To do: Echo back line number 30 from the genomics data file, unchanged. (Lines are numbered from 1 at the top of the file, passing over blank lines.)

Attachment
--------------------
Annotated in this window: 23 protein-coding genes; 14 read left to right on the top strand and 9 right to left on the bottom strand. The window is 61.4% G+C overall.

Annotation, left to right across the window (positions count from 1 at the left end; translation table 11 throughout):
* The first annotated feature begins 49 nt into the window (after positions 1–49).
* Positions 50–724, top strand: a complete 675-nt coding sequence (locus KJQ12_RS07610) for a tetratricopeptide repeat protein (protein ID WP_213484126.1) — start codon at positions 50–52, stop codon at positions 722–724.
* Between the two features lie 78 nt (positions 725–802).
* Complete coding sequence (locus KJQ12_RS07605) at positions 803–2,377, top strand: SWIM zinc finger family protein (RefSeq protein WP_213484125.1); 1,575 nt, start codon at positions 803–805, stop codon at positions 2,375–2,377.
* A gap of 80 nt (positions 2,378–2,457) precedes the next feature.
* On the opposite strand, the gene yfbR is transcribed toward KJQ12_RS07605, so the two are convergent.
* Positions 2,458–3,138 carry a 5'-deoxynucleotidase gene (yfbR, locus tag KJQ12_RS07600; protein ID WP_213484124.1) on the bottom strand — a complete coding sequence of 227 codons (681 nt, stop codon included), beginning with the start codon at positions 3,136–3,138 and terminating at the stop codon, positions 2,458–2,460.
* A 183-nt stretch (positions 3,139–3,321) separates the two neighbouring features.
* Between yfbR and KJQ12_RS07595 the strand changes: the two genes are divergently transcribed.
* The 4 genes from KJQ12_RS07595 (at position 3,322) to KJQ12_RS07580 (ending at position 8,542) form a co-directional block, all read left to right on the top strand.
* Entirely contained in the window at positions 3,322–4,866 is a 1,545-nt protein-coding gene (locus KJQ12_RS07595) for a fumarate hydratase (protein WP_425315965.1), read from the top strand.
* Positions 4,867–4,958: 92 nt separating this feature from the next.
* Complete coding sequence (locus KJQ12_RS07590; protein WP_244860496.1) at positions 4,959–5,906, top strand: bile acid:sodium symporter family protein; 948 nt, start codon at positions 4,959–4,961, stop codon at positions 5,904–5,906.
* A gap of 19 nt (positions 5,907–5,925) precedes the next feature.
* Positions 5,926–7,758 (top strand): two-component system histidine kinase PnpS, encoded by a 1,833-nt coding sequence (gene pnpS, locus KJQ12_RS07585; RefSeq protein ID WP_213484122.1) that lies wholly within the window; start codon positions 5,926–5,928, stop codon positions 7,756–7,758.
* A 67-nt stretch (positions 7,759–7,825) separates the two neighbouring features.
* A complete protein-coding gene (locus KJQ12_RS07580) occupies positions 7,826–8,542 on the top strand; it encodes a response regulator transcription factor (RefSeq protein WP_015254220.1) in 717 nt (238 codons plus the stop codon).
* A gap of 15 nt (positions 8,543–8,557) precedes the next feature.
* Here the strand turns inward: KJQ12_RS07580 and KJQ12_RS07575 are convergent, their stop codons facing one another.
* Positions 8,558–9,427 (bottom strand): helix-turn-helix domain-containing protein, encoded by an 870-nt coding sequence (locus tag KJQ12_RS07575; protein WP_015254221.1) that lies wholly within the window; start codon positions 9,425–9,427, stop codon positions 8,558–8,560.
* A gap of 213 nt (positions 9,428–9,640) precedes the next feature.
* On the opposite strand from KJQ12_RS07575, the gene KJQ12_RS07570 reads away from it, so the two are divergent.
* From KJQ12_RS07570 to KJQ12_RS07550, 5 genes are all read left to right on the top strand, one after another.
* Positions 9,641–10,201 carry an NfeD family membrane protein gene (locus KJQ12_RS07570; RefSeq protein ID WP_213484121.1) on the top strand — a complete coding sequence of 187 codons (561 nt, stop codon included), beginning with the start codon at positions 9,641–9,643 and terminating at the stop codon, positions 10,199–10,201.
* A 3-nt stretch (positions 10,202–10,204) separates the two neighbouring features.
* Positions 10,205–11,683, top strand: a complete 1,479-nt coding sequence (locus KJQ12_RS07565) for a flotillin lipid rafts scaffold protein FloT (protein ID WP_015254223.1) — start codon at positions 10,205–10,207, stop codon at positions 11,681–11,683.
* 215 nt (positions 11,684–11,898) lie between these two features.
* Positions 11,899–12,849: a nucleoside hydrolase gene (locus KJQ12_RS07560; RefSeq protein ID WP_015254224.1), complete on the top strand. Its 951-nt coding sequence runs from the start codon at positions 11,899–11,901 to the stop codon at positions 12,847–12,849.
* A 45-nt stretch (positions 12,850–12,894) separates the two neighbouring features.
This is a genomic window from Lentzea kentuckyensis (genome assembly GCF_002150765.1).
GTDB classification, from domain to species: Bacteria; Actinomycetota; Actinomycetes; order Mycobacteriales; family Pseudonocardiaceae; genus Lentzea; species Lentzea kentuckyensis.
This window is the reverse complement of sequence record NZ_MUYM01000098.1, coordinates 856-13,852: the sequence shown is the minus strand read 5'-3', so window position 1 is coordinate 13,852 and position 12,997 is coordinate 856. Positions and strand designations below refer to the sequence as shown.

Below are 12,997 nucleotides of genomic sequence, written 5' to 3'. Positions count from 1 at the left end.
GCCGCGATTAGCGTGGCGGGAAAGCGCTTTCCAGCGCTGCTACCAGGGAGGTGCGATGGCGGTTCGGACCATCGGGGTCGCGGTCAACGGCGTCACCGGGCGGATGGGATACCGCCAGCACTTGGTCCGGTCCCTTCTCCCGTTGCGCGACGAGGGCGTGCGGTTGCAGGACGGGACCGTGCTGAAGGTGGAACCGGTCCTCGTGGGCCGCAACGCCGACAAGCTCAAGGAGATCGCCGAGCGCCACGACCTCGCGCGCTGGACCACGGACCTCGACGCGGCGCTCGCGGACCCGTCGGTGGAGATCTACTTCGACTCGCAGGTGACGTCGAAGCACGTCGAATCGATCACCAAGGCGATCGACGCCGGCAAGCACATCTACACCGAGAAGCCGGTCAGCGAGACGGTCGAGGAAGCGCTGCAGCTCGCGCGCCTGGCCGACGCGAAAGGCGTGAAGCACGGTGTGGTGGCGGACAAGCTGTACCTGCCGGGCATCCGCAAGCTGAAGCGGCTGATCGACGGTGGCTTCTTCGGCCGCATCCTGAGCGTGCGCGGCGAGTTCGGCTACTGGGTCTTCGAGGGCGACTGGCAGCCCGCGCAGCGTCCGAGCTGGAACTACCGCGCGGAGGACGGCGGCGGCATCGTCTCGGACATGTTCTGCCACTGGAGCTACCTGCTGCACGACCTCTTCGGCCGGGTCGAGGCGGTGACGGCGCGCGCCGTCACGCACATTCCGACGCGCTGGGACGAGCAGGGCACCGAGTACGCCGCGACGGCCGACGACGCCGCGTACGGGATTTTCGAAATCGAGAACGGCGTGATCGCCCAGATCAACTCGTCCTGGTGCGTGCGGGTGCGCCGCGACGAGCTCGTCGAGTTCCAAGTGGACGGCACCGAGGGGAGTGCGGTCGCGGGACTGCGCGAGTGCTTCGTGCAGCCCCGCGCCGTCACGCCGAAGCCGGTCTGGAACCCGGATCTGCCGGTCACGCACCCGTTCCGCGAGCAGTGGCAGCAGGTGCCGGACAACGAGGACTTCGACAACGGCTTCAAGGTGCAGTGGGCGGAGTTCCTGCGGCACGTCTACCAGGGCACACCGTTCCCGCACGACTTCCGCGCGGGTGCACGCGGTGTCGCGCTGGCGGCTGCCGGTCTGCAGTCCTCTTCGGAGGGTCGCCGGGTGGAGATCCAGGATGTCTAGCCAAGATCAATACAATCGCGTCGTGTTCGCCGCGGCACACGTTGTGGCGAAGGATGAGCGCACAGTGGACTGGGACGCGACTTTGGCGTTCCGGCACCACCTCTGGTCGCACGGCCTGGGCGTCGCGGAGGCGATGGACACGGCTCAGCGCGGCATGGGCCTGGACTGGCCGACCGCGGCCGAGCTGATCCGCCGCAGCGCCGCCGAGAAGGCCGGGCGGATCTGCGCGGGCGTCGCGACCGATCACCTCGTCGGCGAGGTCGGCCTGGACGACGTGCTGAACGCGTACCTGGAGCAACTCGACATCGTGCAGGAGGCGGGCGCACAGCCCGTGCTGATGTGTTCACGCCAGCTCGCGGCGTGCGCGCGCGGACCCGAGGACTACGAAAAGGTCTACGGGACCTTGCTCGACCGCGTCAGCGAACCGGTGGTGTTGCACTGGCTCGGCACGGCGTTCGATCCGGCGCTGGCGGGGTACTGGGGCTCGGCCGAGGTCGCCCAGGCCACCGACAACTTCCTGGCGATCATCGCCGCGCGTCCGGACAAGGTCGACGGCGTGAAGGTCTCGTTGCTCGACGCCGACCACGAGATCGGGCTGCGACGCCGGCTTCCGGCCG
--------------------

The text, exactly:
* Positions 11,899–12,849: a nucleoside hydrolase gene (locus KJQ12_RS07560; RefSeq protein ID WP_015254224.1), complete on the top strand. Its 951-nt coding sequence runs from the start codon at positions 11,899–11,901 to the stop codon at positions 12,847–12,849.